SAREG talk financial planning in the Alps

05.04.16

Debbie Bradbury of chartered accountancy firm, SAREG, explains why prudent financial planning can deliver a chalet investment that pays its way

With Alpine resorts in France a perennial winter draw for powder hounds of all persuasions and with increasing numbers of visitors seeking bespoke accommodation packages; the catered chalet sector of the residential tourism market is booming. But with steep property prices and salary costs to manage those holiday lets appreciably higher than in many other European vacation hotspots – can a chalet purchase truly be considered a savvy investment? The short answer is yes – but only if certain financial aspects are taken into account in the setting up and running of such a business.

VAT REIMBURSEMENT
According to the type of property purchased and to strict criteria related to the type of activity run from the property, it may be possible to claim back the VAT paid on purchase (20%). Those essentials include:

The property itself must be either be - purchased off-plan or a self-build deriving from the purchase of a plot of land; the rental activity must be catered (not self-catered), providing a minimum of 3 services out of the following: reception; daily cleaning; provision and changing of sheets; and breakfast.

The property must be available for rental, either by signing a commercial lease with a tour operator providing these services, OR by provision of these services personally.

The catered rental activity must be in place for 20 years. Should the property be sold within that 20-year period, or if the services are no longer provided, then the owner will be obliged to repay the French tax authorities the proportion of VAT related to the remaining number of years (e.g. after 11 years, 9/20ths of the initial VAT would need to be repaid to the French government).

CAPITAL GAINS TAX EXEMPTION
It’s possible to arrange the correct structure for purchase and rental so that the investor is classed as the person running a professional activity from the property. Under certain conditions - the future property sale would then be exempt from Capital Gains Tax. The owner does however need to be personally involved in running the business.

The property would also need to have been owned and used professionally for a minimum of 5 years. The turnover of the business would need to be less than 252,000 Euros (with less than 92,000 Euros of services).

LOCATION LOW DOWN
On the hit list of ‘essentials’ for the perfect ski chalet – a prime location with direct ski lift access in a sought-after resort probably comes top of the bill. But such a purchase inevitably comes with a correspondingly high initial capital outlay. A savvy alternative could be to purchase on the resort outskirts, a short distance from the slopes and factor in transport costs to shuttle guests to the lifts. The latter option means transport costs can be deductible per annum from the rental turnover. Either way - it’s important to weigh up location pros and cons in tandem with projected rental returns ahead of signing on the dotted line.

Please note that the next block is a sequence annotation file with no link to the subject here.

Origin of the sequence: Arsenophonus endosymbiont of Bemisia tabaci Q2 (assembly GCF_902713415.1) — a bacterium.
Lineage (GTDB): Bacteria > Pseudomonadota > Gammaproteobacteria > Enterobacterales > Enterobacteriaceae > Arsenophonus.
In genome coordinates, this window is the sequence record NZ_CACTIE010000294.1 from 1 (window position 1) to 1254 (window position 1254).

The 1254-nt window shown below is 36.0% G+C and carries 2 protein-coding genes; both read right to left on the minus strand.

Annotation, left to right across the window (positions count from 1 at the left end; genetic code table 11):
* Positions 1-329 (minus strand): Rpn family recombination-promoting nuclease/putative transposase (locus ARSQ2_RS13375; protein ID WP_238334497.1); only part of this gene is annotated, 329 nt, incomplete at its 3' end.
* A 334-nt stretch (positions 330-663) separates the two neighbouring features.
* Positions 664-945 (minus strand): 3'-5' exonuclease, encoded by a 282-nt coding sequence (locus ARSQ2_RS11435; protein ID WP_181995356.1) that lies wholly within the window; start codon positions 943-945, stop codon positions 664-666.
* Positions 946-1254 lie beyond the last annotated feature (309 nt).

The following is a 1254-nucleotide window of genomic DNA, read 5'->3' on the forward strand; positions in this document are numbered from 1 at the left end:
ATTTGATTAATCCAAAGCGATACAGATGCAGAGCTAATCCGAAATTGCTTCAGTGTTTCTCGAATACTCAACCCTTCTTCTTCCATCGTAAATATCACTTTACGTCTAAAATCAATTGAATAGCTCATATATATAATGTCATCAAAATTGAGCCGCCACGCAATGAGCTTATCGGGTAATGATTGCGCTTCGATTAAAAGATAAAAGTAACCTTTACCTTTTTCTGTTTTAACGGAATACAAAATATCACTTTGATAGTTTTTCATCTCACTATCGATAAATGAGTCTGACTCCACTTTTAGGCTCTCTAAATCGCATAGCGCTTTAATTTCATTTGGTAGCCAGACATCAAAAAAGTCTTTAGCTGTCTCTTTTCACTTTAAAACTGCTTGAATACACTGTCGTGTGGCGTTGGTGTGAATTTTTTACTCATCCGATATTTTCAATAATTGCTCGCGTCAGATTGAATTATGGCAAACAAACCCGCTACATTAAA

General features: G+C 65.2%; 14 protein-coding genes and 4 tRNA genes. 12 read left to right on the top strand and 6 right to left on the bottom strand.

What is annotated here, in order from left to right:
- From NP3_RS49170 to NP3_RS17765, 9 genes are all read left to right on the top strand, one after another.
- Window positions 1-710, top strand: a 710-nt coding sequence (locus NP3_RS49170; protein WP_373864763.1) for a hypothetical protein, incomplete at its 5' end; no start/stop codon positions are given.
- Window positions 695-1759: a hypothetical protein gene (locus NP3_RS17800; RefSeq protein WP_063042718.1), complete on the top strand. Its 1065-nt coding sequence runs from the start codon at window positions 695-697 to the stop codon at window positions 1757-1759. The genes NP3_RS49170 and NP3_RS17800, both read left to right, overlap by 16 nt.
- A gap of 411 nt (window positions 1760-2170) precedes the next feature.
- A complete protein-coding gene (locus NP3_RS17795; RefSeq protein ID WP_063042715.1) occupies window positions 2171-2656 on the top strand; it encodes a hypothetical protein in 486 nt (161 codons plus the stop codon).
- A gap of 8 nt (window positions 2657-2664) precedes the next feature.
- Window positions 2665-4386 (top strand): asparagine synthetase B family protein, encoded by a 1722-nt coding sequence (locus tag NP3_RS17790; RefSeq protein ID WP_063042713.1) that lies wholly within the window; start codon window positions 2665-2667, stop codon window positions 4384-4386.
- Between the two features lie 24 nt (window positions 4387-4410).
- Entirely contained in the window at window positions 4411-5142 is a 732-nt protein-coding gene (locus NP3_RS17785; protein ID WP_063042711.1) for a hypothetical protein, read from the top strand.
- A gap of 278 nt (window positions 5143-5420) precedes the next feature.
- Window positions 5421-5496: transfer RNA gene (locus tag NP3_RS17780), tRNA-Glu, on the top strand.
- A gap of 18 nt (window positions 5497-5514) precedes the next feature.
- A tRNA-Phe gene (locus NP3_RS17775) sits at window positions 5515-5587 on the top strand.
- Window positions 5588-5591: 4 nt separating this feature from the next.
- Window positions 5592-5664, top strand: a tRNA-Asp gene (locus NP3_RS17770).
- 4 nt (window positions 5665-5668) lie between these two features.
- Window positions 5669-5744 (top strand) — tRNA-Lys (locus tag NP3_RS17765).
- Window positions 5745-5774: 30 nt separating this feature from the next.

OVERSEAS PERSONNEL
In certain circumstances, it may be a viable option to look at seconding staff from the UK to carry out catered chalet services, as a way of reducing salary costs. It’s worth noting however that criteria is strict in relation to the hiring of staff in this way and in many instances this option simply isn’t feasible.

PERSONAL USE
Depending on whether you are able to take advantage of the VAT reimbursement on your property purchase, you may well be able to use your property for personal use – the perfect perk delivering ultra-low cost holidays for the foreseeable future for you and your extended family.

LONG-TERM LEASES
If you have signed a long-term lease that is attached to the property itself, should you decide to sell your home within the period of the lease, the property would not only need to be sold with this lease in place, but any future purchaser would also be obliged to take over this lease. This may make the sales price less attractive than a freehold sale.

BANK INTEREST RATES
At a time when bank interest rates are low, it’s worth looking at fixed rates for mortgages related to your French property purchase. While the UK tends to favour a variable rate set-up, if rates are going to change in France over the next few years, it’s likely that they will increase rather than decrease, so a fixed low rate is a sensible way of ensuring you’re not caught out with higher costs in the future.

SAREG - FAST FACTS
Specialists in accountancy services for the furnished rental industry, SAREG can advise on all property related investment matters. For further information and an overview of fee structures, contact: Debbie Bradbury, SAREG Chartered Accountants: + 33 4 50 25 23 97 www.sareg.com

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